St. Francis College also appointed a new president in the announcement, as the Board of Trustees granted Dr. Miguel Martinez-Saenz his request for personal leave on March 19 and named Tim Cecere as Acting President effective Monday.

Director of Athletics Irma Garcia issued the following statement on the matter, saying she was “heartbroken” by the announcement:

The Terriers will see 19 different athletic programs sacked as a result, including both men’s and women’s swimming and diving. The school also offered men’s and women’s basketball, cross country, golf, soccer, tennis, track and field, volleyball, and water polo, along with women’s bowling.

Northeast Conference Commissioner Noreen Morris also issued a statement:

The St. Francis swimming and diving teams recently competed at the NEC Conference Championships in February, with the women’s team finishing seventh and the men’s team taking third.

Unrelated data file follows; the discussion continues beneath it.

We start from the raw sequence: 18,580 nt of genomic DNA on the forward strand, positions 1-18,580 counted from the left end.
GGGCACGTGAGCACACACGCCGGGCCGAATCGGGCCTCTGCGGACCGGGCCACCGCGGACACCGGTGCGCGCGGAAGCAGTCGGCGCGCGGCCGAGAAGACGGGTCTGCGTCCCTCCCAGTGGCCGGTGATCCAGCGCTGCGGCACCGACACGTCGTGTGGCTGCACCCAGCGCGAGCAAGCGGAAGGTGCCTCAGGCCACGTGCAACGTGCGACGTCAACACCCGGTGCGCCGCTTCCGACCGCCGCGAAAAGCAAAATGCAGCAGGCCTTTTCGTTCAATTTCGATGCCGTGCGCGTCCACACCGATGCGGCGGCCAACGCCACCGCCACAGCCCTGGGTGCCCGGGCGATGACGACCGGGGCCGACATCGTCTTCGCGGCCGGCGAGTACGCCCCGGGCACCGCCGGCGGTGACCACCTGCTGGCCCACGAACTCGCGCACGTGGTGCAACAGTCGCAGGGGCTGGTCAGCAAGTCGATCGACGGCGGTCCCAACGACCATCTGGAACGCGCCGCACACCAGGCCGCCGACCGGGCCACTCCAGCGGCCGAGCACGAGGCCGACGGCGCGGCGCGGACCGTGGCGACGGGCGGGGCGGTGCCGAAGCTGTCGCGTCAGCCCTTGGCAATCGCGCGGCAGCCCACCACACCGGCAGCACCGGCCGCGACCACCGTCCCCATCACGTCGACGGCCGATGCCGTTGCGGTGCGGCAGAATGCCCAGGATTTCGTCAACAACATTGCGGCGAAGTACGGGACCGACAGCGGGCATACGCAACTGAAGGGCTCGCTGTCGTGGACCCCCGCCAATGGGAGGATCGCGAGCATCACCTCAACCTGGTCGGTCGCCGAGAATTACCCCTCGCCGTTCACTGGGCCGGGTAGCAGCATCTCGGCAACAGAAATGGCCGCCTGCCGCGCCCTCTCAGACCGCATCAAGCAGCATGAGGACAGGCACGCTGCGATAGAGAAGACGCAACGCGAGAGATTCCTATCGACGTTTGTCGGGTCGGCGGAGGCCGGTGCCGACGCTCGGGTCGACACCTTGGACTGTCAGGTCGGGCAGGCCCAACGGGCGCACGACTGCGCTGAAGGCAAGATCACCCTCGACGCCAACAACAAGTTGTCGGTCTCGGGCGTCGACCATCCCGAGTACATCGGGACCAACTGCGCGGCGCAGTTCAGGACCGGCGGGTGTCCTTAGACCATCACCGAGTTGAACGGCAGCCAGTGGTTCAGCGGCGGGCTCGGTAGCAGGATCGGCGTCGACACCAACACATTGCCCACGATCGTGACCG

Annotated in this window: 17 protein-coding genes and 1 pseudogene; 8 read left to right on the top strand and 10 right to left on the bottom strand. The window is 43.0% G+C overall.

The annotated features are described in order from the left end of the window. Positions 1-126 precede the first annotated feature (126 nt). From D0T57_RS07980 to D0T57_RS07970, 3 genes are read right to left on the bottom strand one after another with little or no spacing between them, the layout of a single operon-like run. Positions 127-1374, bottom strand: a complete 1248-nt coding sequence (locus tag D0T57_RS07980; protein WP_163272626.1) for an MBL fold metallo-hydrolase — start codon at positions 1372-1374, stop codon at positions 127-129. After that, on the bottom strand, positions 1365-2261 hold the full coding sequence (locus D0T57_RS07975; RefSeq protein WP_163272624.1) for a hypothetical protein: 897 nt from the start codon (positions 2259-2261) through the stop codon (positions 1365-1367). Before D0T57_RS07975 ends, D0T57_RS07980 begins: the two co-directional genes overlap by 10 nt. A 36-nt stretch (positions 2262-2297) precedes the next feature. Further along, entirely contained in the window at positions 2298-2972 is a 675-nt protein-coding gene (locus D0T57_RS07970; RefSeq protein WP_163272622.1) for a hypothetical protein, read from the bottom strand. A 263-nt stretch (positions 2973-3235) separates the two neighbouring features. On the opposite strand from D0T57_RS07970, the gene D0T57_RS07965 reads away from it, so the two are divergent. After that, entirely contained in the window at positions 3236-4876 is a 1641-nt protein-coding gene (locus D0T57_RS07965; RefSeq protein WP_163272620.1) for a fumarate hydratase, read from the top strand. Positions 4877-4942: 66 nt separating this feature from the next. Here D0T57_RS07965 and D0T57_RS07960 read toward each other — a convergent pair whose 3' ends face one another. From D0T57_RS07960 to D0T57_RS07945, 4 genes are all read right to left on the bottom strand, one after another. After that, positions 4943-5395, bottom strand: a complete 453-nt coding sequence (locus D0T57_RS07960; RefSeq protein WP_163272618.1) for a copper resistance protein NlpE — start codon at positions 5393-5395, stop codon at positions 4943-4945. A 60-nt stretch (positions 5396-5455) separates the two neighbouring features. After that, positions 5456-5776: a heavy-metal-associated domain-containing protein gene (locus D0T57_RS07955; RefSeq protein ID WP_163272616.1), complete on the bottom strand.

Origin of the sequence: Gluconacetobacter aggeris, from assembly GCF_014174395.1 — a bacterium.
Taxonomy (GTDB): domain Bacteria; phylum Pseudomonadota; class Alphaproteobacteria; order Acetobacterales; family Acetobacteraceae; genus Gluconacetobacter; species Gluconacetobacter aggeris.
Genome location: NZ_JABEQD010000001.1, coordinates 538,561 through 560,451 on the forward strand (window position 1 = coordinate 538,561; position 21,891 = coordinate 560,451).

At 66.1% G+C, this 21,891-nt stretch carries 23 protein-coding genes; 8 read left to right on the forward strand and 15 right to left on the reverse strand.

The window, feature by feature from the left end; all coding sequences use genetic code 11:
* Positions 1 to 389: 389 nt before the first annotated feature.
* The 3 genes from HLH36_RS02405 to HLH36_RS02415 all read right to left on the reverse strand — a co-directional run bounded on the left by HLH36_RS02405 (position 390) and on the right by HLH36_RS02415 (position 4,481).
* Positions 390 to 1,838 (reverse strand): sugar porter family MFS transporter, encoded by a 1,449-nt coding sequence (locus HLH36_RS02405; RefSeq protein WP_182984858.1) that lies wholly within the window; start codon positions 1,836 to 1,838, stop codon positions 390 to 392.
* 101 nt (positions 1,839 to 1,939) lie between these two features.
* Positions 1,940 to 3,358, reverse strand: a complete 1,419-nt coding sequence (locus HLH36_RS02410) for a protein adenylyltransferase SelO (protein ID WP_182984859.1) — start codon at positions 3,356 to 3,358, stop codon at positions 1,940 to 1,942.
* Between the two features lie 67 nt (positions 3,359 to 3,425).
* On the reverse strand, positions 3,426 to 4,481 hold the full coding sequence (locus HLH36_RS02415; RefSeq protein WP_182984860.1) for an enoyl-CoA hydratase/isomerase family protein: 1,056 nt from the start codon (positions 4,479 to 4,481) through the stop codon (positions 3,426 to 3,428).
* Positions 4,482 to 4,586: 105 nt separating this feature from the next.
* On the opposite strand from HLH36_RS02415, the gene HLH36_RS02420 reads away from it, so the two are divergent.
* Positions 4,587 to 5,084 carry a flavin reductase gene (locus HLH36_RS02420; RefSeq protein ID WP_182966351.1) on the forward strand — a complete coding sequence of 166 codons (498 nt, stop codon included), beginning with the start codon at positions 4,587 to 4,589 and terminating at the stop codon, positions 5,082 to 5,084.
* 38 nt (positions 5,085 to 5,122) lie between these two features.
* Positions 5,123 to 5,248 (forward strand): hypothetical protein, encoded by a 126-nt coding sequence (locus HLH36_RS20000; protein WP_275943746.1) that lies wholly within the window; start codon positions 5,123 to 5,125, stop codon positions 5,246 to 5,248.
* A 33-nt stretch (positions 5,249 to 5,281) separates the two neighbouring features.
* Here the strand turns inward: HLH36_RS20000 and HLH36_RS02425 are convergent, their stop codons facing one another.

The swim & dive teams first competed during the 2004-05 season.

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2 months ago

This is very sad news but didn’t they sell their athletic facility building a few months back? Renting different places around NYC was never going to be sustainable. Also, not sure hosting 19-22 varsity teams was helping the situation, this plan might have been in place longer then they are leading on like when they decided to put the building for sale a few years back.

Just a thought, doesn’t the school get revenue from the tournament even if their own basketball team doesn’t make it? For example, FDU this season, wouldn’t SFC receive some revenue from that run? Also, I think SFC basketball team made it a few years ago, what type of revenue is received when they make… Read more »

Reply to  GoBulldogs
2 months ago